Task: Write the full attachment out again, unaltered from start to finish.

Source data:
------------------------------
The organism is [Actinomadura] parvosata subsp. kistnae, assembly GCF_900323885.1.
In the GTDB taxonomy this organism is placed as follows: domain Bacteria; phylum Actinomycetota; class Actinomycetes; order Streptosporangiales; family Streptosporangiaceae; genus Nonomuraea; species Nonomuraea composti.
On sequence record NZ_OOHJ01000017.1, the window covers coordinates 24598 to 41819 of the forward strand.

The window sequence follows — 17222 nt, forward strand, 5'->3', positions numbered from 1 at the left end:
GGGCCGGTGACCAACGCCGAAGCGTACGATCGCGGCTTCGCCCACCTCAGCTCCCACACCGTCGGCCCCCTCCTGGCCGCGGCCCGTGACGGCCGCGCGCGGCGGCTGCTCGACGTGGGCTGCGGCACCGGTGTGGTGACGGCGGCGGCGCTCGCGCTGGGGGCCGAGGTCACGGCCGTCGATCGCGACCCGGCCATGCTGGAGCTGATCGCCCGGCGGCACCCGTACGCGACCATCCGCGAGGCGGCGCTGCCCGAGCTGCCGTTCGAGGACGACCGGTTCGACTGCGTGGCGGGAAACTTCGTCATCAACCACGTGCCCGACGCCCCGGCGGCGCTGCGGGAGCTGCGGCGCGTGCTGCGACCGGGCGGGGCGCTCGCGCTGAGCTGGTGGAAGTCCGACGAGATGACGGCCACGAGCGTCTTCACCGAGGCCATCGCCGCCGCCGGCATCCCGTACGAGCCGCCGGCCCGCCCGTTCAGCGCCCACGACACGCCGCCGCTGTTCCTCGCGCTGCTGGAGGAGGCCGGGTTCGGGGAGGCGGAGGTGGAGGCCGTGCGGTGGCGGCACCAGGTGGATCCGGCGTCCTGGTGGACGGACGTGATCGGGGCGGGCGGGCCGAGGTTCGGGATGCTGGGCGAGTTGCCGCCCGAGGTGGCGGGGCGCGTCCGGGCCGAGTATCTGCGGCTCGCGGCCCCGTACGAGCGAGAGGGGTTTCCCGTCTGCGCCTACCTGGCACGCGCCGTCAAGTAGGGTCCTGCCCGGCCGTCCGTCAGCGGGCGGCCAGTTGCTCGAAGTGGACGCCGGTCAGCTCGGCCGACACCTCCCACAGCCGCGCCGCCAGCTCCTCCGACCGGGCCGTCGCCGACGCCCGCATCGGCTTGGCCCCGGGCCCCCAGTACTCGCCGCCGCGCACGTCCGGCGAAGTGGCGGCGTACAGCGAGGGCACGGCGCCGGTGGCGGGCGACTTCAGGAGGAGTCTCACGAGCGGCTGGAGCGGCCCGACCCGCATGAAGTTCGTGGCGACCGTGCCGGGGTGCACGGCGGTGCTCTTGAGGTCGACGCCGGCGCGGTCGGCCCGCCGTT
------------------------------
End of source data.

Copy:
The organism is [Actinomadura] parvosata subsp. kistnae, assembly GCF_900323885.1.
In the GTDB taxonomy this organism is placed as follows: domain Bacteria; phylum Actinomycetota; class Actinomycetes; order Streptosporangiales; family Streptosporangiaceae; genus Nonomuraea; species Nonomuraea composti.
On sequence record NZ_OOHJ01000017.1, the window covers coordinates 24598 to 41819 of the forward strand.

The window sequence follows — 17222 nt, forward strand, 5'->3', positions numbered from 1 at the left end:
GGGCCGGTGACCAACGCCGAAGCGTACGATCGCGGCTTCGCCCACCTCAGCTCCCACACCGTCGGCCCCCTCCTGGCCGCGGCCCGTGACGGCCGCGCGCGGCGGCTGCTCGACGTGGGCTGCGGCACCGGTGTGGTGACGGCGGCGGCGCTCGCGCTGGGGGCCGAGGTCACGGCCGTCGATCGCGACCCGGCCATGCTGGAGCTGATCGCCCGGCGGCACCCGTACGCGACCATCCGCGAGGCGGCGCTGCCCGAGCTGCCGTTCGAGGACGACCGGTTCGACTGCGTGGCGGGAAACTTCGTCATCAACCACGTGCCCGACGCCCCGGCGGCGCTGCGGGAGCTGCGGCGCGTGCTGCGACCGGGCGGGGCGCTCGCGCTGAGCTGGTGGAAGTCCGACGAGATGACGGCCACGAGCGTCTTCACCGAGGCCATCGCCGCCGCCGGCATCCCGTACGAGCCGCCGGCCCGCCCGTTCAGCGCCCACGACACGCCGCCGCTGTTCCTCGCGCTGCTGGAGGAGGCCGGGTTCGGGGAGGCGGAGGTGGAGGCCGTGCGGTGGCGGCACCAGGTGGATCCGGCGTCCTGGTGGACGGACGTGATCGGGGCGGGCGGGCCGAGGTTCGGGATGCTGGGCGAGTTGCCGCCCGAGGTGGCGGGGCGCGTCCGGGCCGAGTATCTGCGGCTCGCGGCCCCGTACGAGCGAGAGGGGTTTCCCGTCTGCGCCTACCTGGCACGCGCCGTCAAGTAGGGTCCTGCCCGGCCGTCCGTCAGCGGGCGGCCAGTTGCTCGAAGTGGACGCCGGTCAGCTCGGCCGACACCTCCCACAGCCGCGCCGCCAGCTCCTCCGACCGGGCCGTCGCCGACGCCCGCATCGGCTTGGCCCCGGGCCCCCAGTACTCGCCGCCGCGCACGTCCGGCGAAGTGGCGGCGTACAGCGAGGGCACGGCGCCGGTGGCGGGCGACTTCAGGAGGAGTCTCACGAGCGGCTGGAGCGGCCCGACCCGCATGAAGTTCGTGGCGACCGTGCCGGGGTGCACGGCGGTGCTCTTGAGGTCGACGCCGGCGCGGTCGGCCCGCCGTT